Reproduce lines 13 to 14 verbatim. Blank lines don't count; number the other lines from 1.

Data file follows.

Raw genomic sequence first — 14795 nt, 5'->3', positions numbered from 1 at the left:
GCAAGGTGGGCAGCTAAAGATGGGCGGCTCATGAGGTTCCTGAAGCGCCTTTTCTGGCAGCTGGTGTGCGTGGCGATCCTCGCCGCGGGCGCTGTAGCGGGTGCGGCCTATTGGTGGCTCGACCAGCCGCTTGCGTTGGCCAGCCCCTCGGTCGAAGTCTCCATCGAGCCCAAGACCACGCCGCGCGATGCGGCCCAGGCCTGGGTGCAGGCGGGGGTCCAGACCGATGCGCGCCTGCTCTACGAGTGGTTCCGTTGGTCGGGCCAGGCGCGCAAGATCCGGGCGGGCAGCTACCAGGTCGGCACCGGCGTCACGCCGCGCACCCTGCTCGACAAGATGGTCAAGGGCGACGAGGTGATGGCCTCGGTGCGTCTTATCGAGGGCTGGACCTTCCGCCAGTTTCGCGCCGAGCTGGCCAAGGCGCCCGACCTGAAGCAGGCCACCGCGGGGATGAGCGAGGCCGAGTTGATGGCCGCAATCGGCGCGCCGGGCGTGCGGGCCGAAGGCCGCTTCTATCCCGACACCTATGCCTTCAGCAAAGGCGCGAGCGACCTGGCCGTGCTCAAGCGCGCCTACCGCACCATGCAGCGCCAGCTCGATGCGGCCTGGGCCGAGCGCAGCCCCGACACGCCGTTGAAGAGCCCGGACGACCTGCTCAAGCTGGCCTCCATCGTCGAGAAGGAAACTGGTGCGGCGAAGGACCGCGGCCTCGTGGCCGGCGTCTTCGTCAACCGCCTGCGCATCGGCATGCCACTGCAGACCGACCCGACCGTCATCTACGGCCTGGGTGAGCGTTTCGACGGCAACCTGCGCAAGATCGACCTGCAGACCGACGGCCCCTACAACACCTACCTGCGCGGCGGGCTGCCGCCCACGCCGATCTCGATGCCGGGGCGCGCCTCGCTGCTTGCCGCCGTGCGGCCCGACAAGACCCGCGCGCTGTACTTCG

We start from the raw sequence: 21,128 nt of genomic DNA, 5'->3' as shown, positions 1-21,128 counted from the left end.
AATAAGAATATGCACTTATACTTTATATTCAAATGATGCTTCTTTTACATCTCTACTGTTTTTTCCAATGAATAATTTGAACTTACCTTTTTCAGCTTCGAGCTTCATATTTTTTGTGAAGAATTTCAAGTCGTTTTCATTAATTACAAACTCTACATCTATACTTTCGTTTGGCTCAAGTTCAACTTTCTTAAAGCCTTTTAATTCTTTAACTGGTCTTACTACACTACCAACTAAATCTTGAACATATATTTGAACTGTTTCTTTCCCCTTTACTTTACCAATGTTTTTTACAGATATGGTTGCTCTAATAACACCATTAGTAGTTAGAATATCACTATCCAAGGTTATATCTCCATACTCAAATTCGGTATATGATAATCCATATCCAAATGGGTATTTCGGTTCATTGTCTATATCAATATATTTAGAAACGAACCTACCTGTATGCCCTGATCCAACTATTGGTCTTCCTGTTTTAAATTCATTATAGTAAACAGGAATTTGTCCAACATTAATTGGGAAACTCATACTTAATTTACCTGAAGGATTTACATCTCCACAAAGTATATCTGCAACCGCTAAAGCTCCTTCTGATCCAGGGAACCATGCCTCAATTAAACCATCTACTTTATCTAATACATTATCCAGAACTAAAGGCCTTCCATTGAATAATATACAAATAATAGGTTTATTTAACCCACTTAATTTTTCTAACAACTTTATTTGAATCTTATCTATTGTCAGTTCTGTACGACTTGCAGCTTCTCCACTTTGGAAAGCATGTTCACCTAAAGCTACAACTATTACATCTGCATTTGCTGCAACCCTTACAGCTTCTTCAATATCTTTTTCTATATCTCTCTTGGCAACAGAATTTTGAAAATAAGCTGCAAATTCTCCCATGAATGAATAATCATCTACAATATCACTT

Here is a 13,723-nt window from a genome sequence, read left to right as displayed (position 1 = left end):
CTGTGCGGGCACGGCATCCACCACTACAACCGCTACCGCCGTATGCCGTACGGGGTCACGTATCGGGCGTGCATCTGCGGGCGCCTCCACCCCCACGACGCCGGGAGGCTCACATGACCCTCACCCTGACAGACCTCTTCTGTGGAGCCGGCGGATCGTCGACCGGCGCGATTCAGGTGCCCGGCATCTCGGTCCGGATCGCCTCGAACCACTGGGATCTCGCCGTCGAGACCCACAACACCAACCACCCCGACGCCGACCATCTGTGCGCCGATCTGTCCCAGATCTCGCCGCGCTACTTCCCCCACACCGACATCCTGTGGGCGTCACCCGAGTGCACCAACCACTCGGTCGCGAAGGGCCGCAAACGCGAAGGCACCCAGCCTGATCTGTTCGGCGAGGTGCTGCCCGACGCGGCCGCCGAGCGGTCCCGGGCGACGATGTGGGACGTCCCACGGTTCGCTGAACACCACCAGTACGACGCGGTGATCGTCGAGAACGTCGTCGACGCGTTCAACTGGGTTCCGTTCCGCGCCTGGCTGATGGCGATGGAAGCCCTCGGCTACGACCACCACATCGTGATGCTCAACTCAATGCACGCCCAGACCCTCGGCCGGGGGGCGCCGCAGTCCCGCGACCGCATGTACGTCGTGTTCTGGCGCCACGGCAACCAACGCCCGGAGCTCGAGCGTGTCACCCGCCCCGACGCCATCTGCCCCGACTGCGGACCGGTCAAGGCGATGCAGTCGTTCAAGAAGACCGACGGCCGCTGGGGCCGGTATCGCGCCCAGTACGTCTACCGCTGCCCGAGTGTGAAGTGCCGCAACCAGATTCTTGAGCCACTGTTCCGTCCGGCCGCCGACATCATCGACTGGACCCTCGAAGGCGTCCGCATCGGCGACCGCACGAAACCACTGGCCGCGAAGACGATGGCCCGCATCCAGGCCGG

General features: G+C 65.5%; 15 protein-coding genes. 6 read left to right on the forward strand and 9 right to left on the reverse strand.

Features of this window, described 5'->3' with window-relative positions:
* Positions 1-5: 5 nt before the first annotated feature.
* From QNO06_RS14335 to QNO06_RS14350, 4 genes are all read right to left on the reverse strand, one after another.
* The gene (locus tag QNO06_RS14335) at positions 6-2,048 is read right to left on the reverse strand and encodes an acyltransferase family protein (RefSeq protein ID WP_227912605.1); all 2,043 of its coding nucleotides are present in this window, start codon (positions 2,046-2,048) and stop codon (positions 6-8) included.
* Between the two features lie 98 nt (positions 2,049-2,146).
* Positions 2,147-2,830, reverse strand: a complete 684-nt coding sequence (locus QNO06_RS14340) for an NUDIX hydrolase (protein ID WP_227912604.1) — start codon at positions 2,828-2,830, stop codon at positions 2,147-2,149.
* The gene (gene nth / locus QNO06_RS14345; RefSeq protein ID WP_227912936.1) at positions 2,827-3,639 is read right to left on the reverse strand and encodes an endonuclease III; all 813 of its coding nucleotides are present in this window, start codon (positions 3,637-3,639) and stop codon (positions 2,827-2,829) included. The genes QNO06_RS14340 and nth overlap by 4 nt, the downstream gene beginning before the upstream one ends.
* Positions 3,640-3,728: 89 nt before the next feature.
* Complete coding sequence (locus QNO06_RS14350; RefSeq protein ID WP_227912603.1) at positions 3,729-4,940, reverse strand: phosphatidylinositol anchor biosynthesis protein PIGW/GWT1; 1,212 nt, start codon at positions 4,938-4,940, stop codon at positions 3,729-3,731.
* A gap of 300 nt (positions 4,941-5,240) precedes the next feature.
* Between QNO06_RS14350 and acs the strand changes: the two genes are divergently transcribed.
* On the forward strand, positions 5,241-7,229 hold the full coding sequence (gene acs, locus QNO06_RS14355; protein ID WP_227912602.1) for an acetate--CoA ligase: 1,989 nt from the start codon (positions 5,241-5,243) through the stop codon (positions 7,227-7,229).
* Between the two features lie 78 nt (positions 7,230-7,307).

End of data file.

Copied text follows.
* Positions 2,147-2,830, reverse strand: a complete 684-nt coding sequence (locus QNO06_RS14340) for an NUDIX hydrolase (protein ID WP_227912604.1) — start codon at positions 2,828-2,830, stop codon at positions 2,147-2,149.
* The gene (gene nth / locus QNO06_RS14345; RefSeq protein ID WP_227912936.1) at positions 2,827-3,639 is read right to left on the reverse strand and encodes an endonuclease III; all 813 of its coding nucleotides are present in this window, start codon (positions 3,637-3,639) and stop codon (positions 2,827-2,829) included. The genes QNO06_RS14340 and nth overlap by 4 nt, the downstream gene beginning before the upstream one ends.